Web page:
Ever since 1916 when German psychologist Hugo Munsterberg wrote The Photoplay: A Psychological Study in which he compared aspects of cinematic discourse to mental states (like attention, memory and anticipation), the film medium has frequently been conceived as analogous to the human mind. Thus, numerous theorists, critics, and artists have probed the comparison in both written and cinematic form, while placing their formulations within a social, historical, and cultural framework (taking account of issues like race and gender). Some (drawing upon psychoanalytic models) have likened cinema to the dream and many filmmakers (including Luis Bunuel, Salvador Dali, Ingmar Bergman, Buster Keaton, David Lynch, etc.) have created oneiric works. Other theorists have been interested in cinema’s potential to project human subjectivity through first person narrative, and movies as literal as The Lady in the Lake or as complex as Eternal Sunshine of the Spotless Mind have attempted to visualize such a viewpoint. Some scholars have been intrigued by cinema’s capacity to embody memory or fantasy (as in Memento, Hiroshima Mon Amour or Juliet of the Spirits), while others have been concerned with film’s potential to mimic intellectual thought or human perception (as in the work of Hollis Frampton). Furthermore, a group of theorists has recently examined audience reception to explore the dynamics of cognition and film--how screen information is “processed” by the viewer. And in a related move, another camp has focused on questions of affect and cinema --how particular spectator feelings or sensations are encouraged by or embodied in a film. While the topics above deal with how film discourse can approximate mental activity or how a film can solicit certain mental states from the spectator, other resonant issues arise from the portrayal of what society sees as psychological “disorders” on screen—in both dramas and documentaries (e.g. madness, hysteria, nostalgia, locked-in syndrome, paranoia, hysteria, hallucination, etc.). The class will seek to examine all of these areas through a series of screenings, readings, and discussions.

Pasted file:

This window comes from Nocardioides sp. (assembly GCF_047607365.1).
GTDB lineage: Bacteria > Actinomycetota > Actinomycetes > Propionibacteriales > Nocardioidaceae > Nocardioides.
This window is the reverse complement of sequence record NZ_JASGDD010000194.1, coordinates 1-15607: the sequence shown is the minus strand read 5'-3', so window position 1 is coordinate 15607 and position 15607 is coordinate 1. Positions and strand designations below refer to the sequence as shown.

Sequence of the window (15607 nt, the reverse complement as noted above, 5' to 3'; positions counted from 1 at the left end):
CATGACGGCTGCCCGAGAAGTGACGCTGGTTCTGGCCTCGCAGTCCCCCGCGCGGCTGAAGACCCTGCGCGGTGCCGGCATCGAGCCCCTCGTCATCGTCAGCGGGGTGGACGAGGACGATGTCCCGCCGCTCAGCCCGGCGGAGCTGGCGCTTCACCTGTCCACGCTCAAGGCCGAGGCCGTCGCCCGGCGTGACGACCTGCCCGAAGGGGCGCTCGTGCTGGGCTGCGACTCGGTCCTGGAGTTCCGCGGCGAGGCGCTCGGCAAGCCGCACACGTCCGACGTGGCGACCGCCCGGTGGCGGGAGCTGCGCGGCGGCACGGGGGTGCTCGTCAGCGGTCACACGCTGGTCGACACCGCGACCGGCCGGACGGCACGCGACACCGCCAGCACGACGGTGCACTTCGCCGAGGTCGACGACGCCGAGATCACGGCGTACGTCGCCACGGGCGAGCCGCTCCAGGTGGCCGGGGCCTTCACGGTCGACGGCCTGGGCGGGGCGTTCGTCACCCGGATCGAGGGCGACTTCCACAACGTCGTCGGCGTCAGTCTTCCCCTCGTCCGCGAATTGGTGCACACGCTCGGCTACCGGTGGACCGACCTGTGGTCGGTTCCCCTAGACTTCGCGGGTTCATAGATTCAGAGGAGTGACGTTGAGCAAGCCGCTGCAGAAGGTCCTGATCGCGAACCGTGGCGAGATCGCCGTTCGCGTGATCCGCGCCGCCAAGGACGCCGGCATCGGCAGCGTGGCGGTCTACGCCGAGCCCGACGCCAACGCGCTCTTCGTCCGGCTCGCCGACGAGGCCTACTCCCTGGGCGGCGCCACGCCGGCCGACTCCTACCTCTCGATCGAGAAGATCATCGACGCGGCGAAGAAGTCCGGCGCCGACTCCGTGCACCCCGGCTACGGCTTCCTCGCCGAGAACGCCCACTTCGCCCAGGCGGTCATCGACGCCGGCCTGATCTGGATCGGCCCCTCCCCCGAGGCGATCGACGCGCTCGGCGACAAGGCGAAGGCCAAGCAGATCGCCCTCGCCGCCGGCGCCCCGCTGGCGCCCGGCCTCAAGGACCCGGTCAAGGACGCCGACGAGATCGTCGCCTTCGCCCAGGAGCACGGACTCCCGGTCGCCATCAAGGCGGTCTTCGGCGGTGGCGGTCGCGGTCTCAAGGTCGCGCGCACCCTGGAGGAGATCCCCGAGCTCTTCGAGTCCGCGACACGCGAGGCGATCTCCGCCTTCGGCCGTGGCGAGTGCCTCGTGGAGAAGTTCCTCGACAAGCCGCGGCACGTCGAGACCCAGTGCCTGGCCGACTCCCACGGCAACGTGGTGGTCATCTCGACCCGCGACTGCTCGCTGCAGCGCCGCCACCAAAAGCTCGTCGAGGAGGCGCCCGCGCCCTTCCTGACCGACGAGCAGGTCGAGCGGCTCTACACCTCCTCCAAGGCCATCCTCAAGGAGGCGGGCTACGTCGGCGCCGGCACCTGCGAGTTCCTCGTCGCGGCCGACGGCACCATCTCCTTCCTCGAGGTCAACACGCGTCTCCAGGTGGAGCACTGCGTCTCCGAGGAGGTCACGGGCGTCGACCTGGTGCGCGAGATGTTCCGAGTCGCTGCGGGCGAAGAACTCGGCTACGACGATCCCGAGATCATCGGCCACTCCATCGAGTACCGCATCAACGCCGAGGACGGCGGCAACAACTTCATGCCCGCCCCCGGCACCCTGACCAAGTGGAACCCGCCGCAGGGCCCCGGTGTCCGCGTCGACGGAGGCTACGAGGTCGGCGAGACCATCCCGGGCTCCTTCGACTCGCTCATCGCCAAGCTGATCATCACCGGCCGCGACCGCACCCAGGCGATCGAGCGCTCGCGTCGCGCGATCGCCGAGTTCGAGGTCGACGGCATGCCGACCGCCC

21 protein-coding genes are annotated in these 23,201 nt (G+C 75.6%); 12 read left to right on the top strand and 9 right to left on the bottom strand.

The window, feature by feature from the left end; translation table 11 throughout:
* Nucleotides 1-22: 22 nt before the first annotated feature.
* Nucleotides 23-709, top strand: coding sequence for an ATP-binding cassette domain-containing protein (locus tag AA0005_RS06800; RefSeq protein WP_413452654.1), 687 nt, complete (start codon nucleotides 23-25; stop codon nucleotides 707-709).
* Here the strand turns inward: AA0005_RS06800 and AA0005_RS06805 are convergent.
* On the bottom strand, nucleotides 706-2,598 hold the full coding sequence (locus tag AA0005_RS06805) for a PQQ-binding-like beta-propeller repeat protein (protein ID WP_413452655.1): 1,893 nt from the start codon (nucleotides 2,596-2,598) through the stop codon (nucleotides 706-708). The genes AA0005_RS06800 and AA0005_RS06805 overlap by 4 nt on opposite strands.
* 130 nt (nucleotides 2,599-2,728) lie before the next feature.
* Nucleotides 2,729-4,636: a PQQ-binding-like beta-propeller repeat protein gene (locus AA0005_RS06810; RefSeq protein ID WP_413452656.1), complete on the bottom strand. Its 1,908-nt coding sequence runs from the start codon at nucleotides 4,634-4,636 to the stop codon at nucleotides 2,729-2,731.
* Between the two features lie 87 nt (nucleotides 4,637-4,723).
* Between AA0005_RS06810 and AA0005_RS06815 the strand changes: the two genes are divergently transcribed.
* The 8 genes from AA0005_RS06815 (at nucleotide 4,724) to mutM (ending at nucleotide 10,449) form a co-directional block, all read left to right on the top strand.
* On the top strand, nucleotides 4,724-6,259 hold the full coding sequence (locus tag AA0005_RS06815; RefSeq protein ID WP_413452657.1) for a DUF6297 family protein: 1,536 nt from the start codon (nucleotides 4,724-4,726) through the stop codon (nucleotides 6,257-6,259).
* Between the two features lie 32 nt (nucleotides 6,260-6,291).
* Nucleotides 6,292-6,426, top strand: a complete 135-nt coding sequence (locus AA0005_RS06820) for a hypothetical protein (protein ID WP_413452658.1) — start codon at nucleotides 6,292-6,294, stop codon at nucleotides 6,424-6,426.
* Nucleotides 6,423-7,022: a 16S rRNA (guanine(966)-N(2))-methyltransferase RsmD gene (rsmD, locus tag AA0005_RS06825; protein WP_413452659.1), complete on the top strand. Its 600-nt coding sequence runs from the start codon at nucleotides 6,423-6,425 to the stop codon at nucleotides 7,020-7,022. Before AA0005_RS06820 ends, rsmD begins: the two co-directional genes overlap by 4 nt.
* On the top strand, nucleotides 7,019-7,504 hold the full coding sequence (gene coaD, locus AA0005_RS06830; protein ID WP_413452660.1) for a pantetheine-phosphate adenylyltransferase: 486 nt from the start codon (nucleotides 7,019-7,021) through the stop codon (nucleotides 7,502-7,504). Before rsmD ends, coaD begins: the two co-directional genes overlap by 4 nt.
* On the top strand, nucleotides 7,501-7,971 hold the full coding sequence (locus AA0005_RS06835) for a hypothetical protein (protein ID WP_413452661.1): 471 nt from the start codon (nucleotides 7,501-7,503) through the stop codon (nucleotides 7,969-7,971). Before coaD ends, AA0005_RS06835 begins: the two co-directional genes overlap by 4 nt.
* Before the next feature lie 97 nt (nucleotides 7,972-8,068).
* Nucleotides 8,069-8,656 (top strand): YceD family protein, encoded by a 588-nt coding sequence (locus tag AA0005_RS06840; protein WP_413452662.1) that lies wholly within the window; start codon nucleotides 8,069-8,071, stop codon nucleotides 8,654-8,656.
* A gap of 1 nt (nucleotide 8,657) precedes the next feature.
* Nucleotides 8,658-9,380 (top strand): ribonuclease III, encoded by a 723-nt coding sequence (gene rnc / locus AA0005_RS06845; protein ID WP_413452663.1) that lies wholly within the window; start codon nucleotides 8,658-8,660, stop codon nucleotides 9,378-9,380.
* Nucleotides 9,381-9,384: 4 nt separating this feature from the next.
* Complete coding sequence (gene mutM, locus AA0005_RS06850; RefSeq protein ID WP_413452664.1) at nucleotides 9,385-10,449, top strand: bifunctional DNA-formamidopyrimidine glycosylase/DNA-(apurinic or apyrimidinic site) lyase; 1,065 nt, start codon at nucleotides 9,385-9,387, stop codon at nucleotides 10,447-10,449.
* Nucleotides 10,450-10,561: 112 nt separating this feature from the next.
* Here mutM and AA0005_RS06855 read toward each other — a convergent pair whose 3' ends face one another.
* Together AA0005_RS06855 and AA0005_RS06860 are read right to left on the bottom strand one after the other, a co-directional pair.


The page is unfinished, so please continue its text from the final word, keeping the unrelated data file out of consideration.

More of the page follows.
Number of Credits
Category D: Designated Courses